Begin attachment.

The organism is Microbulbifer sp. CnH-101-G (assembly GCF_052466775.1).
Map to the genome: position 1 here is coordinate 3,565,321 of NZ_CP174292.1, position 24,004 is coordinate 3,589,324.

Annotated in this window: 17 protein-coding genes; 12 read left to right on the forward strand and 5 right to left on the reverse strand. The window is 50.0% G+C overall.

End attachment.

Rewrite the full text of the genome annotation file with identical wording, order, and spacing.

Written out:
The organism is Microbulbifer sp. CnH-101-G (assembly GCF_052466775.1).
Map to the genome: position 1 here is coordinate 3,565,321 of NZ_CP174292.1, position 24,004 is coordinate 3,589,324.

Annotated in this window: 17 protein-coding genes; 12 read left to right on the forward strand and 5 right to left on the reverse strand. The window is 50.0% G+C overall.